It’s legal to shoot a grizzly bear ambling along a roadside ditch in the Yukon.
But does that make it right?
In the mind of Ken Gabb, a retired RCMP officer who lives along Atlin Road, there’s little doubt the answer is no, especially when the bear has become accustomed to drivers stopping to take its picture.
“You might as well go to the Calgary Zoo and shoot the animal in the cage, because that’s what’s happening,” he said.
Gabb is not against hunting. He’s shot his share of moose over the years.
But he says a recent incident illustrates how it’s high time to overhaul the territory’s hunting rules.
The bear in question was a young boar, perhaps three or four years old, that had become a common sight between kilometres 18 and 21 of the Atlin Road for the past two weeks.
It, along with a sow with three cubs, foraged by the road for roots with which to fatten up for the long winter ahead.
On Sunday evening, a hunter shot the boar within close proximity to the road.
Fresh scat found along the edge of the ditch suggests to Gabb that’s where the animal had been shot. It’s common for the bowels of animals to loosen when they’ve been shot.
The remains of the animal lay about 30 metres away. Its head, hide, paws and hindquarters had been taken.
Conservation officers investigated and found no evidence of wrongdoing.
But, in BC, there’s a good chance the hunt would have been deemed illegal.
Both here and there, it’s illegal to shoot along or across any road that has at least two lanes. But BC has an additional rule: hunters must stand at least 15 metres away from the road’s centre.
That would rule out shooting animals within roadside ditches.
BC also has no-hunting corridors along numerous sections of road, which prohibit the discharge of firearms within 400 metres of the road.
In the Yukon, the only no-hunting corridor exists near the Takhini Hot Springs.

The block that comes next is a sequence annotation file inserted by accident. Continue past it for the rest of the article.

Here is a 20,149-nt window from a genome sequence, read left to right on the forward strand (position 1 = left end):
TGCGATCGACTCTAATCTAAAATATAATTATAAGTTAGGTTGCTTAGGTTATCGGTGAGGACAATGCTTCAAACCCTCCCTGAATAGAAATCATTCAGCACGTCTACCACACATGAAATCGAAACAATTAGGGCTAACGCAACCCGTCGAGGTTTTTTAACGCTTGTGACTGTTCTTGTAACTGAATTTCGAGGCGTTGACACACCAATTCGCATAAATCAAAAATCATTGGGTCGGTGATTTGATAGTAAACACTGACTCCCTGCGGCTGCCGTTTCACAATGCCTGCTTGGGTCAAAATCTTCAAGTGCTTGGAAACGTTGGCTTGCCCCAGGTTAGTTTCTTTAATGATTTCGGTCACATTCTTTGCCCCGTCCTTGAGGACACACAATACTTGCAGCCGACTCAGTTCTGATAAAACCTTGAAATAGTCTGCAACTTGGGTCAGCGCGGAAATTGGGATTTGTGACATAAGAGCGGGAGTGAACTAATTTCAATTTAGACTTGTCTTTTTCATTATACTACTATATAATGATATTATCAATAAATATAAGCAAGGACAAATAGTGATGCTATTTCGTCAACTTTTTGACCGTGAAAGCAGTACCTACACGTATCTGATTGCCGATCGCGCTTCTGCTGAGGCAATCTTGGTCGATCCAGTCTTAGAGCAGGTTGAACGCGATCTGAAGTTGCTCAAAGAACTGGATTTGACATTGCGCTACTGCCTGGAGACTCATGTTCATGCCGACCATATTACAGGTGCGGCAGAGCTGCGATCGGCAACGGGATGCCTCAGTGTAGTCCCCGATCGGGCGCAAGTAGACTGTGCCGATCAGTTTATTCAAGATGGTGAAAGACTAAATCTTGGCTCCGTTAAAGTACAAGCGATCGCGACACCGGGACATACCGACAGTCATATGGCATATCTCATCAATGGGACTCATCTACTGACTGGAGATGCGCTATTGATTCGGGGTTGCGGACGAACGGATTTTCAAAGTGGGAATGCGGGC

It’s about time Yukon’s legislatores took a “good hard look” at the territory’s hunting regulations, said Gabb.
Introducing a no-shoot zone along roadsides, as BC has, would be a good start.
He questions how safe any shot along a roadside ditch would be. Bullets travel great distances, and may change trajectory if they ricochet off rocks.
“It’s got to be inherently dangerous,” he said. “Not all bullets go where they’re supposed to go.”
But it’s already illegal to hunt in a dangerous manner, said Kris Gustafson, Yukon’s senior conservation officer.
Reckless hunting carries a maximum penalty of $15,000, or one year imprisonment.
And, in the case of the grizzly that was shot along Atlin Road, Gustafson said there’s “no indication” anything illegal occurred.
But, legal or not, the kill was far from sporting, said Gabb. “It’s not really hunting,” he said.
And it’s not an isolated incident.
Highway hunting, he knows, is “not uncommon” in the territory.
He also knows that any effort to impose greater hunting restrictions is bound be politically divisive.
The Yukon government stopped enforcing its no-hunting corridor along the Dempster Highway in 2007, after the Tr’ondek Hwech’en First Nation threatened the territory with legal action.
The First Nation saw the corridor as an imposition on the constitutionally enshrined rights of its members to hunt.
The territory, reluctant to impose one set of hunting rules on First Nation hunters and another on nonaboriginals, stopped enforcing the corridor.
The Dempster is a popular route for hunters from the Yukon and Northwest Territories to drive along in order to shoot Porcupine caribou.
It’s also along the Dempster, near the Rock River campground, where someone illegally shot a muskox in early September and left the animal to rot.
Gatt isn’t the only one who’s disturbed.
Richard Hartmier, a photographer from Whitehorse, recalls how he recently observed a group of hunters shoot moose near the Dempster Highway while a group of Japanese tourists watched.
“I think it says people here are barbaric,” he said. “Is this becoming the regular way we treat our animals up here?”
“Somebody needs to do the right thing, and it’s up to politicians on both sides of the fence.
“They need to step up.”
Contact John Thompson at